Philippians 1:21-26

21 For to me to live is Christ, and to die is gain. 22 If I am to live in the flesh, that means fruitful labor for me. Yet which I shall choose I cannot tell. 23 I am hard pressed between the two. My desire is to depart and be with Christ, for that is far better. 24 But to remain in the flesh is more necessary on your account. 25 Convinced of this, I know that I will remain and continue with you all, for your progress and joy in the faith, 26 so that in me you may have ample cause to glory in Christ Jesus, because of my coming to you again.

Perhaps one of the most profound and powerful statements in Christian history is written almost as an afterthought to Paul. Since the words were penned, Christians have labored to discern the deep spiritual meaning behind life being Christ and death being gain. Yet, for Paul, this seems to be a logical afterthought. He is in prison and knows he will either be released or die. Trusting in the Lord’s sovereign hand, Paul asserts that he is in prison by the hand of God for the purpose of advancing the truth of the gospel. He thereby validates the truth that his suffering serves a purpose in the Kingdom and is designed by God’s hand for the sake of the gospel. So, verse 21 makes perfect sense. No one should be surprised by such a statement, and still the bold rejection of material gain leaves us baffled.

Why are modern Christians so confused and befuddled when we read this? There are a few different reasons for such a struggle:

  1. Our modern conception of God attempts to deny that He would do anything that would harm our physical and material well-being. Paul does not suffer this particular false understanding of God. For Paul and Timothy, God directs, plans, and even causes suffering at times. God uses struggle and trial to advance the gospel. Thus, for Paul circumstance does not matter, only the Kingdom and the advancement of the gospel message is of paramount importance.
  2. We cannot imagine death as better than some things in this life. Modern Christians tend to treat heaven as the place you go once you’ve done on the fun things on this earth. This is a common thread of thought in western minds. Somehow the truth that heaven is exponentially better than earth has escaped us. We believe that we want to go to heaven but not until we travel here, or have this experience, or meet that person. As if the things of this earth could compare with the perfect, infinite God and his continuous creation that we are going to engage for eternity.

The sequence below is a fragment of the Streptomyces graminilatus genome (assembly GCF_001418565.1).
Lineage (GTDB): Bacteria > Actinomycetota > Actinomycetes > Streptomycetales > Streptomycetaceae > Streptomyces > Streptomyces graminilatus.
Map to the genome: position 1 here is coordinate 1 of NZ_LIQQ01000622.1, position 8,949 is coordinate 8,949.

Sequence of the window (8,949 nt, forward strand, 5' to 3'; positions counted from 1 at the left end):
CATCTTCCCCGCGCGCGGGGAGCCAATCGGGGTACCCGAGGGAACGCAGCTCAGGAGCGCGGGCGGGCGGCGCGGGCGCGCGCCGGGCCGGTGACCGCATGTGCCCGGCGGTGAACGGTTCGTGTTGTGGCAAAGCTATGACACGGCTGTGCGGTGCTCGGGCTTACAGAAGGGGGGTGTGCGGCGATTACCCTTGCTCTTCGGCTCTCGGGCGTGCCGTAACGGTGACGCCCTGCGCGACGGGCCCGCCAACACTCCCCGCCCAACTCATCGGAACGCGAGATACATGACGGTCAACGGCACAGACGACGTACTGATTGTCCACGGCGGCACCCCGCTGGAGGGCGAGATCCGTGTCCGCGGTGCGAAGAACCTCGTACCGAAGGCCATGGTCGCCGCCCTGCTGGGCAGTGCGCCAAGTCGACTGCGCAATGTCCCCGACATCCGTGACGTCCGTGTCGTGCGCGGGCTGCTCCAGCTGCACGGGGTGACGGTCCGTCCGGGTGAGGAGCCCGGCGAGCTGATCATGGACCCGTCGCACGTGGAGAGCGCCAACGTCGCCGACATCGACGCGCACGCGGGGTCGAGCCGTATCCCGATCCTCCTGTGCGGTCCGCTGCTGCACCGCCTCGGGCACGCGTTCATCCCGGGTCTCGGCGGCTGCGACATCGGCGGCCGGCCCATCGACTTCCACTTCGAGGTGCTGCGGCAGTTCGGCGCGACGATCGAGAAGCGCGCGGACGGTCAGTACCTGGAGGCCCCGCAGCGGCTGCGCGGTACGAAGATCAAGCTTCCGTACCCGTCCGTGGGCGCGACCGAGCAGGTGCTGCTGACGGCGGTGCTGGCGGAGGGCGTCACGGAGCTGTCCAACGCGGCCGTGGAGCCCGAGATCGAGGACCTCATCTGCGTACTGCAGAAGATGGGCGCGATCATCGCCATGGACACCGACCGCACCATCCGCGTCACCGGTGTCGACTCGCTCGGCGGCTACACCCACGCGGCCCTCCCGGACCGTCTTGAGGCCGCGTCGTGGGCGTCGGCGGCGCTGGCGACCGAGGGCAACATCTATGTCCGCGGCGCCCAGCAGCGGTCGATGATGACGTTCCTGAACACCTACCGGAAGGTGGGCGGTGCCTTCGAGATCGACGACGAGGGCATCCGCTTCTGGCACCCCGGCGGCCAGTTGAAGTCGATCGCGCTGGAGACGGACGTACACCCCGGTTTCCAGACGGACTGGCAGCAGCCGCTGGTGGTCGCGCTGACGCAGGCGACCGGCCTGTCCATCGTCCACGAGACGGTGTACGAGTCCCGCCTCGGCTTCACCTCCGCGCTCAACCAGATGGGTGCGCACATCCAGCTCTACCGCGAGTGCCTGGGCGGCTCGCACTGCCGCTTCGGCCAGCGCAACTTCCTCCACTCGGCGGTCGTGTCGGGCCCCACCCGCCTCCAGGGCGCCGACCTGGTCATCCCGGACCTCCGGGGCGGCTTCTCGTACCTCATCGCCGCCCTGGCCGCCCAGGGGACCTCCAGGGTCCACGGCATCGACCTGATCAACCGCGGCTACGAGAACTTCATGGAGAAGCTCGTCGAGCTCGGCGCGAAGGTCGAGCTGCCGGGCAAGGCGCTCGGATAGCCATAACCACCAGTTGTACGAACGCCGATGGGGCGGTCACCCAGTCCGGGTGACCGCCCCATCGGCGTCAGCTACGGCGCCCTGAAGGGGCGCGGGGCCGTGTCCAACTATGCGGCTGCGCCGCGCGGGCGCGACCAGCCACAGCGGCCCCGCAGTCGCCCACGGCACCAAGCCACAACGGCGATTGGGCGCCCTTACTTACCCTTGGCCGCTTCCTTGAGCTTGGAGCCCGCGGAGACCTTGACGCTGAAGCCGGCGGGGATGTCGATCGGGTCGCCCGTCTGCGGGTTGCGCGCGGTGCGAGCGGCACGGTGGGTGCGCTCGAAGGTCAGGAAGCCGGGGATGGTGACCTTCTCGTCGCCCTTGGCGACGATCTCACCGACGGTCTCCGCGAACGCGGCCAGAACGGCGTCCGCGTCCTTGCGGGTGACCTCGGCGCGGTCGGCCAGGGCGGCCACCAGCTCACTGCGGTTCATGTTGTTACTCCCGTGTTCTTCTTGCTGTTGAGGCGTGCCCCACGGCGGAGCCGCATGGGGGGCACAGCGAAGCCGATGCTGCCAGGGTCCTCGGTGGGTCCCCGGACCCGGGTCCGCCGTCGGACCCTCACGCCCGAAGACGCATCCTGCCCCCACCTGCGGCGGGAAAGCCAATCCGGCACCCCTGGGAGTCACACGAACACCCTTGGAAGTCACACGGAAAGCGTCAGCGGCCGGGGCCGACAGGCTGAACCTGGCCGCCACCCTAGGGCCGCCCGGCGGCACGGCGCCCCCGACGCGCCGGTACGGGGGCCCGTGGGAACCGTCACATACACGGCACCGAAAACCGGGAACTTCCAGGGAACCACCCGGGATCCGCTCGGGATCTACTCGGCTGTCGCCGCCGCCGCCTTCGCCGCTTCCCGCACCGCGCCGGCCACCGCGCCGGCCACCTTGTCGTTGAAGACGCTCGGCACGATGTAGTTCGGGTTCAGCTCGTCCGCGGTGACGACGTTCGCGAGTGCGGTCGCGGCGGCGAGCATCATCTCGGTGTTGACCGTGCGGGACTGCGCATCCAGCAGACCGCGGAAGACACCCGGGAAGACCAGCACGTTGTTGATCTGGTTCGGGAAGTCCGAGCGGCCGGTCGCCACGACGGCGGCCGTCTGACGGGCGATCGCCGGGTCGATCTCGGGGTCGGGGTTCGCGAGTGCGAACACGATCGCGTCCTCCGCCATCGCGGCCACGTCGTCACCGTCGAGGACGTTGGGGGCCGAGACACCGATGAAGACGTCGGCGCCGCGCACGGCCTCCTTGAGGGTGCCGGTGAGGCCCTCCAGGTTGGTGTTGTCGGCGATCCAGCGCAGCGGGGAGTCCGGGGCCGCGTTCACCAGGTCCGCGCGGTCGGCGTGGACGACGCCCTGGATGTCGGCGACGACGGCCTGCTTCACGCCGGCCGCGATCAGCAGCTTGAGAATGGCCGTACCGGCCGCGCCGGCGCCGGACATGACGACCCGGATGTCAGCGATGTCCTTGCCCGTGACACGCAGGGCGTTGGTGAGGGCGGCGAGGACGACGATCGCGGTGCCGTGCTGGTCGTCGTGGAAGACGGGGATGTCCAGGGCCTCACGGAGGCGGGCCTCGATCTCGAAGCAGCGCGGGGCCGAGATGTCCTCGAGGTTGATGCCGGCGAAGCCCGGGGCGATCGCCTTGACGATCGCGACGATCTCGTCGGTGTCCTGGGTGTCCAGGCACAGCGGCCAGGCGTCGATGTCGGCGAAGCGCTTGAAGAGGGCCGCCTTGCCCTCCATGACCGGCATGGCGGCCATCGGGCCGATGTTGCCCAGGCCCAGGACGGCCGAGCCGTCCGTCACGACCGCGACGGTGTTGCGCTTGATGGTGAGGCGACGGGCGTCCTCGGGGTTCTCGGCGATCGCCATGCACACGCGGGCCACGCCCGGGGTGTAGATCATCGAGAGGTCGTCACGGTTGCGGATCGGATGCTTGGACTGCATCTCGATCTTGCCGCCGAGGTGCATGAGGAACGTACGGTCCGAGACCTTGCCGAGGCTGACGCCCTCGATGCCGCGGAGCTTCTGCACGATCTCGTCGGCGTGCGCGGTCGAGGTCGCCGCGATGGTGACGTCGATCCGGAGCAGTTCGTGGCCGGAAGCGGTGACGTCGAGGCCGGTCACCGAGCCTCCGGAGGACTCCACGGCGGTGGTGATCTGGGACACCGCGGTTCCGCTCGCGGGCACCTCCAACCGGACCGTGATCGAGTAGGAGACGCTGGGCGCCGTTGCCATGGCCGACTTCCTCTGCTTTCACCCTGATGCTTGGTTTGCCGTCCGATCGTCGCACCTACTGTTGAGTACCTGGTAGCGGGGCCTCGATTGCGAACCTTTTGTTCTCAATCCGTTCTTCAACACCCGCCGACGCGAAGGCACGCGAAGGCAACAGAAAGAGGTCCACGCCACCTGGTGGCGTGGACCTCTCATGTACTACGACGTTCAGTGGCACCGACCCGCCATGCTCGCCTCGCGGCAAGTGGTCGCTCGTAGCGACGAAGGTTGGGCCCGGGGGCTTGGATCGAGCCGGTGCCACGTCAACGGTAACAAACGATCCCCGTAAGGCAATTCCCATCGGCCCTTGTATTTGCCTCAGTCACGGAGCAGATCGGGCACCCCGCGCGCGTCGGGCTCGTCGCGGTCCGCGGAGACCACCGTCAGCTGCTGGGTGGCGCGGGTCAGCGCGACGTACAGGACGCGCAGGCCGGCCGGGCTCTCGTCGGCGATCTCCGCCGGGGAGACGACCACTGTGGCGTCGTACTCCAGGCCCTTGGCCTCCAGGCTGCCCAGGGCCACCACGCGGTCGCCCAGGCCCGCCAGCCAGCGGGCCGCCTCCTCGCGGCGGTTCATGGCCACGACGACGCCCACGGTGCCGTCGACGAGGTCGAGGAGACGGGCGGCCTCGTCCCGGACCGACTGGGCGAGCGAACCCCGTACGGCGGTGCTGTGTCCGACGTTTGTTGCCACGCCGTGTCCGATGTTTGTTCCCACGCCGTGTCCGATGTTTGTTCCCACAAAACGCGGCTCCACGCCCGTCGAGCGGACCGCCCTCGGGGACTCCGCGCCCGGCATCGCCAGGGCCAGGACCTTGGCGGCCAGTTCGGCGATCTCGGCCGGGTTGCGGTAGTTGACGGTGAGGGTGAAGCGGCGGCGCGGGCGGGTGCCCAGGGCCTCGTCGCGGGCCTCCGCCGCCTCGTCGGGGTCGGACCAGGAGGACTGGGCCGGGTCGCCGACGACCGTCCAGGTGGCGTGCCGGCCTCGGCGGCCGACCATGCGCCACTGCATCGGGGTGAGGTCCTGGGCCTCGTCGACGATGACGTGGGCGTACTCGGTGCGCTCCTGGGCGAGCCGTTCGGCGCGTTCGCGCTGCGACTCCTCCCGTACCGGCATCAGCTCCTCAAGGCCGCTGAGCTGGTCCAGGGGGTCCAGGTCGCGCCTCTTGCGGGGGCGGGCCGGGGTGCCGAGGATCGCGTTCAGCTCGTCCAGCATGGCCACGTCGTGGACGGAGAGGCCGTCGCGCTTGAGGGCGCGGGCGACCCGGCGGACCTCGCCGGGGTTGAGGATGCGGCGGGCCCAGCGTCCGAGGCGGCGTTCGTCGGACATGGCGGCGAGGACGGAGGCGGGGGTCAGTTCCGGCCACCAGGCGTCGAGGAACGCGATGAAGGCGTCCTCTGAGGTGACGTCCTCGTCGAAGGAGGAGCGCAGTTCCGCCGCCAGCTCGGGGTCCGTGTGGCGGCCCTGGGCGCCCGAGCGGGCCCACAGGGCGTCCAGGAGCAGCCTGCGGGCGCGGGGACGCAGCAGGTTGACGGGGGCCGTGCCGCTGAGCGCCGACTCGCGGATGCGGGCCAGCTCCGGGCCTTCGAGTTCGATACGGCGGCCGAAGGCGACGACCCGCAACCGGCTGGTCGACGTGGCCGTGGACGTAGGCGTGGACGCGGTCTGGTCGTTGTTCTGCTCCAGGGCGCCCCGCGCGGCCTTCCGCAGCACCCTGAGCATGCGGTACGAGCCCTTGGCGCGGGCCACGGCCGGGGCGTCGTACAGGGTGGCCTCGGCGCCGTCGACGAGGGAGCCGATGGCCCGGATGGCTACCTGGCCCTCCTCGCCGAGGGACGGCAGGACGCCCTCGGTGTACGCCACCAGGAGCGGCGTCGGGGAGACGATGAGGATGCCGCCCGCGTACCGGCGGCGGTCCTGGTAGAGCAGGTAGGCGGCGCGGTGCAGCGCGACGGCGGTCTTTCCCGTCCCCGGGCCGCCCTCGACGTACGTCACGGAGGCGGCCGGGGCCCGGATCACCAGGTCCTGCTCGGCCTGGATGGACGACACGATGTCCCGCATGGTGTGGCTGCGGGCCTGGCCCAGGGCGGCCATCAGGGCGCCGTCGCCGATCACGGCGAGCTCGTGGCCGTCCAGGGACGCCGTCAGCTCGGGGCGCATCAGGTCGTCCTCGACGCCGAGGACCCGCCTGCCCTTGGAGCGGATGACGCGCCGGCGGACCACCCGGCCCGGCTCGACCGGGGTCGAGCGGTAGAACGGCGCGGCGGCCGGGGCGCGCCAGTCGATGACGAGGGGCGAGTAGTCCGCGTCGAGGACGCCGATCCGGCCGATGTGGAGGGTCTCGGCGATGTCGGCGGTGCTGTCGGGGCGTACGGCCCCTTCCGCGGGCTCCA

3. We do not believe that life is satisfied in Christ or that death brings reward. This is the most difficult truth for modern Christians to recognize. It is the reason this passage is often reduced to a trite explanations or sayings of half-hearted dedication. When Paul says that life is found in Christ, that is precisely what he means. Further, when he explains that he gains in death, that is precisely what he means. This statement is an afterthought for Paul. It is assumed that you will be satisfied in Christ and knowing Him fully. It is also assumed that Heaven is better than earth and leaving earth to be in perfect communion with the Lord is preferable to any other circumstance no matter how great that circumstance may be.

The implications of this brief assumption of Paul’s are explained in verse 22-26. His heart is rightly torn between Heaven and earth. Note the reason that he is pulled between these two places. It is not because he feels as though he will have a comfortable existence on this earth. It is because there is work to be done that could benefit Heaven. The tension Paul feels is between labor that could enable others to see his Christ to greater measure and being with Christ. The press is great between the two hopes. One hope: that he would honor The Master here on earth. The other hope: that he would be physically with The Master in Heaven.

Verses 24-26 introduce us to the first of a few statements Paul is going to make throughout this letter that have an odd encouraging condescension. He recognizes that he will be denied his Heavenly hopes for a little while longer, because the Philippians have not yet fully grasped Christ. It is necessary for Paul to stay on earth until they see more of Jesus. To what end does he stay? For their “progress and joy.” Paul knows that these brothers and sisters need him so that they can see Christ.

Consider for a moment the joy of this perspective. Can you bring yourself to recognize that God is sovereign, ruling over all things and that your joy is truly complete solely in Him? Rejoice in the truth that it is not in the gifts He gives us that satisfaction is gained but in knowing Him. Once we assimilate this truth into our lives, the struggles and trials that beset us will fade.


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